A campaign is not a brand. Simples.

I love those little meerkats as much as the next man. It was a brilliant campaign. Such a refreshingly quirky and original voice in the usually rather safe, anodyne world of financial services marketing. And genuinely integrated too – with a fully functioning comparethemeerkat.com. You can still compare meerkats and buy Aleksandr’s autobiography or the full family of soft toys – Bogdan, Yakov, Sergei and the rest.

The campaign was a stunning success – a coup for both VCCP and the brand. It won awards. Comparethemarket.com became the fourth most visited insurance website in the UK. The brand’s sales doubled. In social media, Aleksandr acquired 700,000 fans on Facebook and 22,000 followers on Twitter. ‘Simples’ entered the popular vernacular in the way that many copywriters can only dream their work will. Go Compare felt compelled to inflict its rotund tenor on the nation.

But here’s my but… Imagine the Compare The Market brand without Aleksandr. If you take him and his little furry chums away, what’s left? What would you say about the brand? A campaign is not and never will be a brand and so now there’s a bit of a problem. The brand doesn’t stand for anything. Well, it does but that thing is…meerkats.

It’s a little like a stand up comedian bursting onto stage and captivating the audience with a brilliant opening two minutes and then…nothing. Or a band playing a blistering first couple of songs and then boring the audience senseless for the remaining 90 minutes.

I think this every time I see the newish Robert Webb ads. Surely I am not the only viewer to feel disappointed by them. Not only is the concept much weaker than ‘meerkats’ but they’re nothing like as funny. What’s worse is that there doesn’t seem to be a strong link – creatively or in terms of content – between Aleksandr and this new phase. Ostensibly there is one but it isn’t especially clear from the work.

This is where a strong brand earns its keep. A brand gives you something to talk about when that wildly successful, award-winning campaign has worn out. It gives you a narrative that can run from campaign to campaign. It provides something to unite your creative work. Crucially, it means your brand will be represent more than the metaphor or the gag or the brand ambassador you’re using in that particular quarter or even for that whole year. And, if you get your brand marketing right, it means that when you ask your customers what springs to mind when you mention your brand, they won’t say ‘a knitted monkey’ or ‘David Beckham’ or ‘meerkats’. Followed by a deafening silence.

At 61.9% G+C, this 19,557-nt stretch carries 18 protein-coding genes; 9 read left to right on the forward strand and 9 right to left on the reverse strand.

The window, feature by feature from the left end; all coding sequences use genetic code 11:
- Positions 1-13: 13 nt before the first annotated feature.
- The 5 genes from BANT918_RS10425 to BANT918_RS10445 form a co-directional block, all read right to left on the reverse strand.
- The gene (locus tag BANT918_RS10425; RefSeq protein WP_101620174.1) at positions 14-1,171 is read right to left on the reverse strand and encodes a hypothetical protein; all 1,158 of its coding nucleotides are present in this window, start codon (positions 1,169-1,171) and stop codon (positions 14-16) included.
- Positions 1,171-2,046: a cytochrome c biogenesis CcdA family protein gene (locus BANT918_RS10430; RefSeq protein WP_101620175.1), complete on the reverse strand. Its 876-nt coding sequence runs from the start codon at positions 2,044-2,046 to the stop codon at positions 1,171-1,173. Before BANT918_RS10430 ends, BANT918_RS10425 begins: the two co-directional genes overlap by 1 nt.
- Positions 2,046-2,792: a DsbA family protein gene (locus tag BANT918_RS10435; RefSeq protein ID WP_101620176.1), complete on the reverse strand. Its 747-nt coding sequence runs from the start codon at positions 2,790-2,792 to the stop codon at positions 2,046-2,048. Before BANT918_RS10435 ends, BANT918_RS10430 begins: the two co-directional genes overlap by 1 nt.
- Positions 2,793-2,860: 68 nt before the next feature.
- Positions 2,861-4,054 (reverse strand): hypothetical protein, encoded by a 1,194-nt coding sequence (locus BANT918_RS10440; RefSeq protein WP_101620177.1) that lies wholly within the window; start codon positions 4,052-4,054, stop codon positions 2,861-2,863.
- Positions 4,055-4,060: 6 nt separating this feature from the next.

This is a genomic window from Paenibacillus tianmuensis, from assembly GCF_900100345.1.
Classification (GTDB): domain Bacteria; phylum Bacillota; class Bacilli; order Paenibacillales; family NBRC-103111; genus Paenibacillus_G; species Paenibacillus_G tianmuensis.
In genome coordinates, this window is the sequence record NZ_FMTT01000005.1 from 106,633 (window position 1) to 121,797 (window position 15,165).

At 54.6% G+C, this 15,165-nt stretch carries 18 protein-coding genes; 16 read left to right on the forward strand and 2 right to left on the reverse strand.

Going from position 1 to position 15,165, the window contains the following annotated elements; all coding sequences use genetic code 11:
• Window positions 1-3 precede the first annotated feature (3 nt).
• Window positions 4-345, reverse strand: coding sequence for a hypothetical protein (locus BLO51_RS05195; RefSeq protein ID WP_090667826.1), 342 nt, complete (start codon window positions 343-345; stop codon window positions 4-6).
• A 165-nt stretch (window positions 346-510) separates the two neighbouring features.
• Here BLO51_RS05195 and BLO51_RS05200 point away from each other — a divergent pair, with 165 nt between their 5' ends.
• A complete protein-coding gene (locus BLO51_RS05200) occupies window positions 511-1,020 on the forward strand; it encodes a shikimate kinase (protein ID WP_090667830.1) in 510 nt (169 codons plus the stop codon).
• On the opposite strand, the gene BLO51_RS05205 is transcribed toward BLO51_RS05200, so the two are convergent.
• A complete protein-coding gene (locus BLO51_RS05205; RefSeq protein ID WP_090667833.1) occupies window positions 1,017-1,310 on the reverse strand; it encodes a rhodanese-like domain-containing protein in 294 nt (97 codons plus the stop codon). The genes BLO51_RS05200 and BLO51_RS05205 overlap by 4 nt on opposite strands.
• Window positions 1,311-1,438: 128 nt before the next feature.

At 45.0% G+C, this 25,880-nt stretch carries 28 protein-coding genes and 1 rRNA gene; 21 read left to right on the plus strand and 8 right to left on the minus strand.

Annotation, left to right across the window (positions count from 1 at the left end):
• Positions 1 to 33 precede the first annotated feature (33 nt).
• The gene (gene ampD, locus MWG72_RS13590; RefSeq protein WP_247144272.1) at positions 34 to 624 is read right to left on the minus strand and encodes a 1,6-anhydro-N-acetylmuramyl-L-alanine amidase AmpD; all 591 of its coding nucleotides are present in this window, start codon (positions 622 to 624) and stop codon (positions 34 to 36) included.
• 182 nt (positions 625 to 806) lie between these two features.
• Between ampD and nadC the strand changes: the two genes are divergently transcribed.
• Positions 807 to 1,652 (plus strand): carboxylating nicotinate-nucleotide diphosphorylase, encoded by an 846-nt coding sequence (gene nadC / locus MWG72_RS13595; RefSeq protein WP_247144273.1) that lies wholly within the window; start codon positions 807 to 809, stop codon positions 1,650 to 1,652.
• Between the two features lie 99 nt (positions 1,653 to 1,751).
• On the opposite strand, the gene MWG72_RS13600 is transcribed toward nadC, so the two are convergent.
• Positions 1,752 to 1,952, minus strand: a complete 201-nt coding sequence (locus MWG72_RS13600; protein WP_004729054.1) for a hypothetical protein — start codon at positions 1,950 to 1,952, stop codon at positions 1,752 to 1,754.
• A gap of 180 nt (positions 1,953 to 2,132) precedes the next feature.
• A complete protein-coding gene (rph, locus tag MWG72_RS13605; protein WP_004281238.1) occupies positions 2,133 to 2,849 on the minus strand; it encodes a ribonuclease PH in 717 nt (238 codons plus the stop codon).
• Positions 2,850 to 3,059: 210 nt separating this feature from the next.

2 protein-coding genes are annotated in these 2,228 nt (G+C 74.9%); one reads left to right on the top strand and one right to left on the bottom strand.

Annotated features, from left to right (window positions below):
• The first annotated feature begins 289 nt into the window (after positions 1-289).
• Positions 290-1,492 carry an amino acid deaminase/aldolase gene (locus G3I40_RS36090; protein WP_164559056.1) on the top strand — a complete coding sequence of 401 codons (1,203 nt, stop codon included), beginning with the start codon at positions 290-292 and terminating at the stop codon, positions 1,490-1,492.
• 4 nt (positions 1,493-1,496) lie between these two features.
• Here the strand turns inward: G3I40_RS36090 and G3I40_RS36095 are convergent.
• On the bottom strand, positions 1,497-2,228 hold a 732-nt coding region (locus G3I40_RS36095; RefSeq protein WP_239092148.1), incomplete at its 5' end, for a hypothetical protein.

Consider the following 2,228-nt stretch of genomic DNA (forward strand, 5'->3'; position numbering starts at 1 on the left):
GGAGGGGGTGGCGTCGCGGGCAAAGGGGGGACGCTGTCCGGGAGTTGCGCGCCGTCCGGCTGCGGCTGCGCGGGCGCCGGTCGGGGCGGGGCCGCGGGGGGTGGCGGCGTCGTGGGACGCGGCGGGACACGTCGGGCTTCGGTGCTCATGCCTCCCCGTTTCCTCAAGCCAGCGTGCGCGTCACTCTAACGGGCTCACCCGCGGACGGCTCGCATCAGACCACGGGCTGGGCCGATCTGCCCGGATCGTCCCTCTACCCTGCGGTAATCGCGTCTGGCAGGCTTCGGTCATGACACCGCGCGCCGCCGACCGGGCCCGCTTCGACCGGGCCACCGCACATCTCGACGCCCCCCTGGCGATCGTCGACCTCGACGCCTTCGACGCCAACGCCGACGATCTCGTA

• Mark Tomkins, TDA

    Yes, a campaign is not a brand – ordinarily. But isn’t a price comparison site a very different beast? The truth is that there probably isn’t much to differentiate the key players – other than the character that fronts their ads. Which is perhaps why Confused.com is choosing to switch to a friendly robot for its new campaign. Scratch beneath the service and what would be your brand USP anyway? A promise to deliver results quicker than anyone else? More thoroughly than anyone else? Not really attention grabbers. I agree that the Webb extension of the campaign is not as good, but that’s more an issue of execution.  

    • Jonathan Staines

      Hi Mark. It’s precisely when there isn’t much to differentiate you that you need a potent brand. And your brand philosophy can drive the innovations that make your offer distinct. It’s a virtuous circle. The questions you ask (ie. what would be your USP anyway?) that need to be answered by any competitive business. 

      Like any other brand, a price comparison website can make its brand about whatever it wants. Perhaps it’s the only price comparison site that gives you combined discount if you buy in more than one category? Maybe it’s the only one that gives you a money-back guarantee? Maybe it’s the only one that gives you discounts in three leading retailers? Perhaps yours is the only site that’s won awards for it’s clarity and ease of use? Whatever it is, a brand needs a compelling story to tell.